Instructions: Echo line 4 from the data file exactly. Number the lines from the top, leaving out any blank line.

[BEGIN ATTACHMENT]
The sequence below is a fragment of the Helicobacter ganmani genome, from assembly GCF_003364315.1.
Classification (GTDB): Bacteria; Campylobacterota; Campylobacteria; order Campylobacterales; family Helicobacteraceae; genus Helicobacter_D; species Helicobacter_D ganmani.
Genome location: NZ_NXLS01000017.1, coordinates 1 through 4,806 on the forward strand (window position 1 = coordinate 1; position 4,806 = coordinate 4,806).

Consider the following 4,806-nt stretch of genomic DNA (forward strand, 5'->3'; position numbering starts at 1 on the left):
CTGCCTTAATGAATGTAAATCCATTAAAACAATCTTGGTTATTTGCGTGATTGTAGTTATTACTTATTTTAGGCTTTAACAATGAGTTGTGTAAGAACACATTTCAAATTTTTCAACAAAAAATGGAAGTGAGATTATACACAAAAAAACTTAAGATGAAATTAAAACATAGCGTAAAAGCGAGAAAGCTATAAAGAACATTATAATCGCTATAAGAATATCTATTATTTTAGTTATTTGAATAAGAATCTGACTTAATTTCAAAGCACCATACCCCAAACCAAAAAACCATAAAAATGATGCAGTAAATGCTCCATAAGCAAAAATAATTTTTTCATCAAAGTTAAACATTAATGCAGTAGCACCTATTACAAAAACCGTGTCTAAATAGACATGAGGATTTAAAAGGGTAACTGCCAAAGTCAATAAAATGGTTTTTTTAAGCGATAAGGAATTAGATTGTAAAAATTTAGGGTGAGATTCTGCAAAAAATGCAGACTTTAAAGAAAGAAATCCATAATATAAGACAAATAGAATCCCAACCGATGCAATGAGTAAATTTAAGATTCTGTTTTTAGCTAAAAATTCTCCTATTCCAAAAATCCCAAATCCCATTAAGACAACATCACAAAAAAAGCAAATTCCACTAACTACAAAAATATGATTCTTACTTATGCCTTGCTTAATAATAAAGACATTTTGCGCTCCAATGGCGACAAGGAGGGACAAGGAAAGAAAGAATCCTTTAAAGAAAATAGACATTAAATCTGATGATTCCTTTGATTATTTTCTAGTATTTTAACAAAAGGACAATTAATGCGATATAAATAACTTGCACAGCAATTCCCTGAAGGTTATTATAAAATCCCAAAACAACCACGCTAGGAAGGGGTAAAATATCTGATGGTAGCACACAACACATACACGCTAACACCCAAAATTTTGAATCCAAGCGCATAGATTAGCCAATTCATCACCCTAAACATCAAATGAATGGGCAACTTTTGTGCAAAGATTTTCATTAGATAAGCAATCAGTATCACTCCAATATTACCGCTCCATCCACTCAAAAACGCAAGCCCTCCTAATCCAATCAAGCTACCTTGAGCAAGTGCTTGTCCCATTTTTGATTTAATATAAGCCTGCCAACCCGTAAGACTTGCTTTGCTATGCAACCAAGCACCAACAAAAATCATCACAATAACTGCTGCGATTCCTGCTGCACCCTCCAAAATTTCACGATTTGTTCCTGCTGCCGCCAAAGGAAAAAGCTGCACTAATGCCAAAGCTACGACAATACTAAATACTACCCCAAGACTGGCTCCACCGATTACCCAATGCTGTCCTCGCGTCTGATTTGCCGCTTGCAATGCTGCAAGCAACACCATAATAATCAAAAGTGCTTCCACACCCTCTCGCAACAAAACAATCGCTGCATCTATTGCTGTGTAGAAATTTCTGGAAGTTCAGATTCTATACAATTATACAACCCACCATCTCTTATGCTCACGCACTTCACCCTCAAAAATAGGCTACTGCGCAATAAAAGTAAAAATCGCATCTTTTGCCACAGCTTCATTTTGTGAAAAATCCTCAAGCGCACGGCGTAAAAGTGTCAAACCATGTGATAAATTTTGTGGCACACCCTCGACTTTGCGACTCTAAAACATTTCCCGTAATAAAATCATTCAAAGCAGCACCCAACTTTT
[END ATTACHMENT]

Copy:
Consider the following 4,806-nt stretch of genomic DNA (forward strand, 5'->3'; position numbering starts at 1 on the left):